By Michel Rose and Philip Blenkinsop
An investigation into the November 13 attacks in Paris widened on Tuesday when French prosecutors said a man who provided lodging to the suspected ringleader must have known of a terrorist plot, and Belgium issued a warrant for a new suspect
Painting a chilling picture of ringleader Abdelhamid Abaaoud, the Paris prosecutor said that after dropping off the gunmen and suicide bombers at the cafes and bars where the attacks were to take place he had later returned to the scene while the killing spree was in full swing.
The coordinated attacks, in which 130 people were killed, prompted France to declare a national state of emergency and to step up air strikes in Syria on Islamic State, the militant group which has claimed responsibility.
President Francois Hollande, who is trying to rally global support for the military campaign against Islamic State, won the support of US President Barack Obama on Tuesday during a whistlestop visit to Washington.
In Paris, prosecutor Francois Molins said Islamist militants who died during a shootout with police on November 18 had been plotting an attack on the capital’s business district.
Molins said he had put under formal investigation a Frenchman who had provided lodging for Abaaoud and his associates at the apartment in the suburb of St Denis targeted in the shootout.
“Jawad Bendaoud himself welcomed the terrorists on November 17 towards 22.45pm. He could not have been in any doubt… that he was taking part in a terrorist organisation,” Molins told a news conference.
Bendaoud said before he was detained by police last Wednesday that he had been asked to put up two people for three days in the apartment, but that he had no idea one of them may have been the suspected mastermind of the November 13 attacks.
Abaaoud died during the police raid along with Hasna Aitboulahcen, a woman believed to be his cousin, and an as yet unidentified third person.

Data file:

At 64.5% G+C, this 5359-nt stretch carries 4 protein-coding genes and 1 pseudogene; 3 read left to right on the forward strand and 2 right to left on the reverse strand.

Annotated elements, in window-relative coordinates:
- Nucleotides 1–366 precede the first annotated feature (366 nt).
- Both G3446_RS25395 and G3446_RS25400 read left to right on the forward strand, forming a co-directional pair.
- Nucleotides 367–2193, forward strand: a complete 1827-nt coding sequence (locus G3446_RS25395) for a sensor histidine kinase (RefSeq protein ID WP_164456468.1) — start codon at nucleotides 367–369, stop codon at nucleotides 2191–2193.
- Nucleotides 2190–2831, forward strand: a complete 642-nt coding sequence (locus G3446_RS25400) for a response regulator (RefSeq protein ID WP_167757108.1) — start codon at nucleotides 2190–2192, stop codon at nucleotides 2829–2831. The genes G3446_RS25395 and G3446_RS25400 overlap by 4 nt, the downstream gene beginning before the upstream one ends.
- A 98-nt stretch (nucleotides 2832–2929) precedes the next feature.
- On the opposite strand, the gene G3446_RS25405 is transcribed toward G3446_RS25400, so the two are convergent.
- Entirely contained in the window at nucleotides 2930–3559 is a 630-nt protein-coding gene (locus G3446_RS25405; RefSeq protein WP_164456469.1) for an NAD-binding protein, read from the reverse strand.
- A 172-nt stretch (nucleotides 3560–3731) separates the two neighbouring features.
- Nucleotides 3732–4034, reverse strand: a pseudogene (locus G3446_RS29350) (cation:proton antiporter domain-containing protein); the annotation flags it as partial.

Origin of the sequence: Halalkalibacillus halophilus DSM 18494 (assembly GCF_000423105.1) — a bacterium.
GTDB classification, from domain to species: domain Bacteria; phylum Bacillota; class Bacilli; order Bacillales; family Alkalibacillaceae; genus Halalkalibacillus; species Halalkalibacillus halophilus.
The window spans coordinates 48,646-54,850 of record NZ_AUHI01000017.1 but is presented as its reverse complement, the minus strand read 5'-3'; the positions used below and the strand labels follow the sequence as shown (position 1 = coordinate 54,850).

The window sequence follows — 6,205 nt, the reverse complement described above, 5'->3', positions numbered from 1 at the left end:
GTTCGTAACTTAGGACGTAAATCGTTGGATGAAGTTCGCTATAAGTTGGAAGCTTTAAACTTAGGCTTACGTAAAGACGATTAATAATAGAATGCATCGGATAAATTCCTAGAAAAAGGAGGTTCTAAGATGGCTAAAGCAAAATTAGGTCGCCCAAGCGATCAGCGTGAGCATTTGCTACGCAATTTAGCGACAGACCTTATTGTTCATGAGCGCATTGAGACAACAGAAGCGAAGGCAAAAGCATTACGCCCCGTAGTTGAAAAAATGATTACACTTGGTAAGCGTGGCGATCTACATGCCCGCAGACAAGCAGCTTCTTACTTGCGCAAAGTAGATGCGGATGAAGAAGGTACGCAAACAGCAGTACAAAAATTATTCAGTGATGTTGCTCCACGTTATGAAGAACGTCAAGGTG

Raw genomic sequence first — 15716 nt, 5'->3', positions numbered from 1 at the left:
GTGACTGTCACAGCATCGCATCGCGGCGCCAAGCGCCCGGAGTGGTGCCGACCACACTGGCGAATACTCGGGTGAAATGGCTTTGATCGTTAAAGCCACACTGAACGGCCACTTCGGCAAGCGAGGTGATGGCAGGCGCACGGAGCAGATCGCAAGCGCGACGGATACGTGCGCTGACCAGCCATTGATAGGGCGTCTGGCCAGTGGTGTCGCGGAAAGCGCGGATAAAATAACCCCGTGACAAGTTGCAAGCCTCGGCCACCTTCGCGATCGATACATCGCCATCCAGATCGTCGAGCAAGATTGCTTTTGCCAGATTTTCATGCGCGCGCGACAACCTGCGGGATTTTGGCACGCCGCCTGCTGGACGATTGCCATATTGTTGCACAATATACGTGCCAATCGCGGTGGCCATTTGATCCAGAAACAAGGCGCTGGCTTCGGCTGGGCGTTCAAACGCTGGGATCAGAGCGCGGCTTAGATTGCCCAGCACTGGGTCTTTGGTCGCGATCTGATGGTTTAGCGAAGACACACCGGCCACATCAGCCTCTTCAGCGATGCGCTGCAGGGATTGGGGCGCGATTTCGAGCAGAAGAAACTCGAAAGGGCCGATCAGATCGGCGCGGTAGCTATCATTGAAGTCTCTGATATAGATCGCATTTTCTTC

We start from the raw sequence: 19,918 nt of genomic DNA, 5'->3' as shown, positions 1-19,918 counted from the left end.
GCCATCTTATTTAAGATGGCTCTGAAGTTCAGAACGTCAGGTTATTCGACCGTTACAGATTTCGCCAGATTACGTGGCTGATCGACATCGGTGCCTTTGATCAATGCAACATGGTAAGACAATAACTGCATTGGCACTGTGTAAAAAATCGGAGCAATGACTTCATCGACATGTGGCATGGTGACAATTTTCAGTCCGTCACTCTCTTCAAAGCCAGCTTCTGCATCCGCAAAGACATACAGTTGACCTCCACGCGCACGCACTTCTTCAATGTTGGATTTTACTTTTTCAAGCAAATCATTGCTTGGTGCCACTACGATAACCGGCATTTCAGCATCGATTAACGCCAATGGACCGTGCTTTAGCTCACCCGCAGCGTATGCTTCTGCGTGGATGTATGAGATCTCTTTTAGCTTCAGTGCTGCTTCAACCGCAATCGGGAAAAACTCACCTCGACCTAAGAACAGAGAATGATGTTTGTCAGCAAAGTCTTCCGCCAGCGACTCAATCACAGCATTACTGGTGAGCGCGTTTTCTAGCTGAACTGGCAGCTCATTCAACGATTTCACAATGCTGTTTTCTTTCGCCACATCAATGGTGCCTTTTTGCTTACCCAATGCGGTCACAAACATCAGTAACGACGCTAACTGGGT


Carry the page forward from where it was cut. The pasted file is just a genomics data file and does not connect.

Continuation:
French investigators are still piecing together exactly who did what when and have launched a hunt to find Salah Abdeslam, who is suspected of being the eighth attacker mentioned by Islamic State when it claimed responsibility.
Abdeslam, 26, fled to Belgium the day after the shootings and his presumed presence in Brussels was one of the factors behind a security lockdown in the city over the past few days.
Fearing an imminent Paris-style attack, Belgium has extended a maximum security alert in Brussels until next Monday. About half the stations on its metro system will re-open on Wednesday along with city schools, but 300 more police officers and 200 soldiers will be deployed.
Belgium has been at the heart of investigations into the attacks since France said two of the suicide bombers in Paris had lived there. Five people, including two who travelled with Abdeslam back to Brussels, have been charged with terrorist offences in Belgium. Abdeslam’s brother Brahim blew himself.
Belgium’s state prosecutor, in a statement announcing details of other people charged in the case, said on Tuesday it had issued an international arrest warrant for Mohamed Abrini, who was seen with Abdeslam two days before the attacks.
Abrini, 30, was filmed with Abdeslam at a fuel station in northern France on November 11 and was driving the Renault Clio car that was later used by the attackers in the French capital.
After talks with Hollande at the White House, Obama said: “We are here today to declare that the United States and France stand united in total solidarity to deliver justice to these terrorists and those who sent them and to defend our nations.”
Hollande is due to visit Moscow on Thursday, where he and Russian President Vladimir Putin are expected to discuss ways of boosting their campaign to crush Islamic State.